It’s May which means the “Sell in May, and go away” adage is being debated again. It’s also a good time to have a look at where markets are and where they may be headed. Whatever happens in equity, commodity and bond markets will ultimately affect currencies too.
For the record, while the months from May until October are historically the weakest months, it’s not actually worth selling your stocks in May. The problem with the Sell in May strategy is that there’s no way to know when to get back into the market.
After dipping slightly in March and April, most global equity markets are again making new 12-month highs, if not all-time highs. The direction that equity markets take going forward will dictate what happens in other asset markets.
The case for more upside
- The US economy is still expanding.
- The European economy is continuing to recover.
- China’s economic growth is picking up again.
- Emerging markets are relatively cheap and continuing to recover.
- Sentiment is falling, which is often a contra-indicator signaling further upside.
- While interest rates remain low, new money continues to flow to equities.
The case for downside
- The reasons for the ‘Trump Trade’ are falling by the wayside. There are no concrete plans for infrastructure investment or tax cuts, and the healthcare bill has yet to pass the Senate.
- US equities are very expensive by historical standards
- Central Banks have very little room to create even more liquidity.
- If the scandals surrounding President Trump result in impeachment hearings, they will create uncertainty and weigh on markets.
Commodities have been under pressure since March. This is partly the result of US infrastructure investment being delayed, and partly uncertainty over China’s debt.
The Gold price has rallied all year, but the rally does seem to be losing steam. This year’s rally is an indication of growing uncertainty in global markets.
The Oil price has been under pressure for most of the year. This is a result of a combination of both supply and demand dynamics. Oil prices seem to be finding support, but there is also no apparent reason for them to recover anytime soon.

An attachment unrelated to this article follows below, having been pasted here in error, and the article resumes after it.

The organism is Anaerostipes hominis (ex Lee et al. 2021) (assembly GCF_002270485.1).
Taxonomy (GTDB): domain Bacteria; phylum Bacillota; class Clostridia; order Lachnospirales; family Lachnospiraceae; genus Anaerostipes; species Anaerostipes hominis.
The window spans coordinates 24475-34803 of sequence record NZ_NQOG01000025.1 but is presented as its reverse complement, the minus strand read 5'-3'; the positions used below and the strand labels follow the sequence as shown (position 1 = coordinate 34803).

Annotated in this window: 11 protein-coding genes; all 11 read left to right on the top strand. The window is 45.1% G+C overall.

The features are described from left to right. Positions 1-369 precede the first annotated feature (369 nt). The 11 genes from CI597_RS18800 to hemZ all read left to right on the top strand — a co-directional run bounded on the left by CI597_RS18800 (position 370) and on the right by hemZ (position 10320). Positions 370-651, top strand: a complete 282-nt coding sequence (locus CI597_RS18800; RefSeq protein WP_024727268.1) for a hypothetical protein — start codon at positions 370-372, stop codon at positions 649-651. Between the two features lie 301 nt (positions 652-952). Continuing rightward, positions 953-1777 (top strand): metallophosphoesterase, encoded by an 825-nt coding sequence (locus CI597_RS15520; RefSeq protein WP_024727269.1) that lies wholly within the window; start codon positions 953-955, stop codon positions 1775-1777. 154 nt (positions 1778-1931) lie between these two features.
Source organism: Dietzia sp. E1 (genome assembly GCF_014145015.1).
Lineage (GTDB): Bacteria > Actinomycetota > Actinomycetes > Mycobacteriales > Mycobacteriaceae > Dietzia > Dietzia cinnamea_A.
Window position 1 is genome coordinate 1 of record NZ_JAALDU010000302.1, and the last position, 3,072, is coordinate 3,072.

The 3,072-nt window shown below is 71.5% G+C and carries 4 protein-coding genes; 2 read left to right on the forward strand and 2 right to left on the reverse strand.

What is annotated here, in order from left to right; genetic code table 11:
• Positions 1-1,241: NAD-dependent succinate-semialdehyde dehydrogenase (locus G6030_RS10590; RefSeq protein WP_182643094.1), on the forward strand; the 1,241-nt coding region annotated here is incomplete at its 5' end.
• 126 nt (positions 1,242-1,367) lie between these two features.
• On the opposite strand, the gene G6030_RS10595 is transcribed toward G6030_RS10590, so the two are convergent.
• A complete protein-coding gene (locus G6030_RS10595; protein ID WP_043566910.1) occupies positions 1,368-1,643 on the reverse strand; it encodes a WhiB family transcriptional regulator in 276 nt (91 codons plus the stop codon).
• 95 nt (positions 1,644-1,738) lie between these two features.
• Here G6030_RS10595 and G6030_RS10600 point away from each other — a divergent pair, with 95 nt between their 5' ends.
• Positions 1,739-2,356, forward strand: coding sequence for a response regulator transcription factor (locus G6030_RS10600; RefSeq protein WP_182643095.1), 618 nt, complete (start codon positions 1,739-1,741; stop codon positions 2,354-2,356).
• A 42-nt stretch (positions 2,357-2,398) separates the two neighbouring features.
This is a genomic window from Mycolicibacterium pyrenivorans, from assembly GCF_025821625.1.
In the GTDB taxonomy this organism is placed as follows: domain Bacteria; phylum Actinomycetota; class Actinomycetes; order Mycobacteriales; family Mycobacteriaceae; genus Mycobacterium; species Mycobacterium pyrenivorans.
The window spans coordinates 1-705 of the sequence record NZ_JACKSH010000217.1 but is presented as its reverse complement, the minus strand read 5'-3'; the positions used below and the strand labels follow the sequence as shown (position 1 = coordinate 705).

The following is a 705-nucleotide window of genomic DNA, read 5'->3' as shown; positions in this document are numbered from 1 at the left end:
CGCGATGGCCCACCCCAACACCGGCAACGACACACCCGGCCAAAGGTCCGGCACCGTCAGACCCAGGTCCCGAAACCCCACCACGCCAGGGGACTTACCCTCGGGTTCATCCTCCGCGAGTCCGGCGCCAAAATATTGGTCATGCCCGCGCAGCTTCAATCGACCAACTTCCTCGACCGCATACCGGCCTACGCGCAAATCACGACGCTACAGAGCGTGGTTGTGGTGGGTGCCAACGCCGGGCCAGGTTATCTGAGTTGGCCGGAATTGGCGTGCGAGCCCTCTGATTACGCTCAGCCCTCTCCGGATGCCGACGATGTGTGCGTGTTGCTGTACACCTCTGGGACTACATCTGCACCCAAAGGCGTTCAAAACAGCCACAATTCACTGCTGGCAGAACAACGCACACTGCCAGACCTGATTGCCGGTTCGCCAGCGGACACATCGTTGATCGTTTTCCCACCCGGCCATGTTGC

Bitcoin and other cryptocurrencies have also had a remarkable run this year. There are plenty of reasons to presume these currencies are in a bubble, but speculative bubbles can last for years, and cryptocurrencies do have safe-haven appeal. This trend could continue for years but does come with considerable risk.
So where does this leave us?
As you can see, a strong case can be made for markets to go up or down. Asset markets are ripe for a correction, but that will require a catalyst. That could come in the form of a geopolitical event, an economic surprise or a high-profile bankruptcy. Until something happens to trigger a correction, it’s entirely possible that markets will continue to rise.
What does all of this mean for currency markets?
The US dollar is a safe-haven asset, and will probably strengthen if volatility picks up. In the absence of increased volatility, we are likely to see further strength in other currencies. Both Europe and China have seen improving economic data, while the US economy is growing slightly more slowly than the market was expecting.
While the euro is overbought in the short term, the fundamentals are beginning to point to it outperforming the dollar over time.
The pound is looking strong against the dollar, but struggling against the euro. This will probably continue until we start to see constructive news regarding the Brexit negotiations and the result of the general election on the 8th of June.
Emerging market currencies are always negatively affected by equity market volatility. We can expect them to strengthen modestly until some sort of correction in stocks begins.